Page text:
Ensemble Methods Explained in Plain English: Bagging
Understand the intuition behind bagging with examples in Python.
By Claudia Ng, Senior Data Scientist
In this article, I will go over a popular homogenous model ensemble method — bagging. Homogenous ensembles combine a large number of base estimators or weak learners of the same algorithm.
The principle behind homogenous ensembles is the idea of “wisdom of the crowd” — the collective predictions of many diverse models is better than any set of predictions made by a single model. There are three requirements to achieve this:
- The models must be independent;
- Each model performs slightly better than random guessing;
- All individual models have similar performance on their own.
When these three requirements are satisfied, adding more models should improve the performance of your ensemble.
Ensemble methods help to reduce variance and combat overfitting to your train dataset, thus allowing your model to better learn generalized patterns rather than overfitting to the noise in your train dataset.
How Bagging Works
In bagging, a large number of independent weak models are combined to learn the same task with the same goal. The term “bagging” comes from
bootstrap + aggregating, whereby each weak learner is trained on a random subsample of data sampled with replacement (bootstrapping), and then the models’ predictions are aggregated.
Bootstrapping guarantees independence and diversity, because each subsample of data is sampled separately with replacement and we are left with different subsets to train our base estimators.
The base estimators are weak learners that perform only slightly better than random guessing. An example of such a model is a shallow decision tree limited to a maximum depth of three. The predictions from these models are then combined through averaging.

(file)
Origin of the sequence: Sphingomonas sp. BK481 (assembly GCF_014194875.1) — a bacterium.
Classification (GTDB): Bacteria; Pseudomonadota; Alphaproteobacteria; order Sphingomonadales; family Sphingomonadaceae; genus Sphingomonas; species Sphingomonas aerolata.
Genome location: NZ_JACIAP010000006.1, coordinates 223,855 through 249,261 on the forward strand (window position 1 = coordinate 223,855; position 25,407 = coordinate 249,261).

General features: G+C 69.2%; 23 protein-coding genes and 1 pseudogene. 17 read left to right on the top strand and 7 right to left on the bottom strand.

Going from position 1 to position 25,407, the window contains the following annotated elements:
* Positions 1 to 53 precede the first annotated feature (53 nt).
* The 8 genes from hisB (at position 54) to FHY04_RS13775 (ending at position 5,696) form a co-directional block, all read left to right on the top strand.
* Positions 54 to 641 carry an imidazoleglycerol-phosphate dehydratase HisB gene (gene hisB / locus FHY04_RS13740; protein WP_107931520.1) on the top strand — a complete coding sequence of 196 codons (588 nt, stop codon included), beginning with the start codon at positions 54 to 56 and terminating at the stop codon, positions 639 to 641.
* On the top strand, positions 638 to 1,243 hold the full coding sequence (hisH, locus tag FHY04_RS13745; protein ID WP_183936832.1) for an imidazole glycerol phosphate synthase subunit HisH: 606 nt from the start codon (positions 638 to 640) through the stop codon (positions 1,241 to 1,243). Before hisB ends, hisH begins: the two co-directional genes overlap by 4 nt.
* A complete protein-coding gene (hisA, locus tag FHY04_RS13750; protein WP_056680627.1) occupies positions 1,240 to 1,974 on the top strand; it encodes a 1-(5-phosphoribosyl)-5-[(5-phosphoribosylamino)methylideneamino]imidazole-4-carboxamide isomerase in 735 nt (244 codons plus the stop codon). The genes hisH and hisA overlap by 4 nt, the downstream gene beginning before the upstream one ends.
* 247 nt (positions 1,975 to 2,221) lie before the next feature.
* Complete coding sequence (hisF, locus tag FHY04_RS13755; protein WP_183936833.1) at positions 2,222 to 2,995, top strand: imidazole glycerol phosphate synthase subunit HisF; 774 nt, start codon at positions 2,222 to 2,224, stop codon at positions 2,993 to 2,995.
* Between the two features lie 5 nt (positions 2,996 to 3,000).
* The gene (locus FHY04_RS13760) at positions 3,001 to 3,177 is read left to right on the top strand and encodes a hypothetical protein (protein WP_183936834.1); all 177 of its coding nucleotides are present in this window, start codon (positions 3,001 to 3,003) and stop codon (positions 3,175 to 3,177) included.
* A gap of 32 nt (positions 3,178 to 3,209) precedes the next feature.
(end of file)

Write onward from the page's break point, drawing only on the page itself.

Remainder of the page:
Bagging can be applied to both classification and regression problems. For regression problems, the final predictions will be an average (soft voting) of the predictions from base estimators. For classification problems, the final predictions will be the majority vote (hard voting).
Diagram of Bagging Algorithms
Implementing Bagging Algorithms with Scikit-Learn
To begin, instantiate your base estimator and enter this as your base estimator in
BaggingClassifier. Below are an example of a bagging regressor with a linear regression as the base estimator, and an example of a bagging classifier with a decision tree classifier as the base estimator. The default number of estimators is 10.
from sklearn.linear_model import LinearRegression from sklearn.ensemble import BaggingRegressor reg_lr = LinearRegression() reg_bag = BaggingRegressor(base_estimator=reg_lr) reg_bag.fit(X_train, y_train) ==================================================================== from sklearn.tree import DecisionTreeClassifier from sklearn.ensemble import BaggingClassifier clf_dt = DecisionTreeClassifier(max_depth=3) clf_bag = BaggingClassifier(base_estimator=clf_dt) clf_bag.fit(X_train, y_train)
Random forest® is a popular example of a bagging algorithm. It uses averaging to ensemble a number of individual decision trees trained on a subset of the train dataset.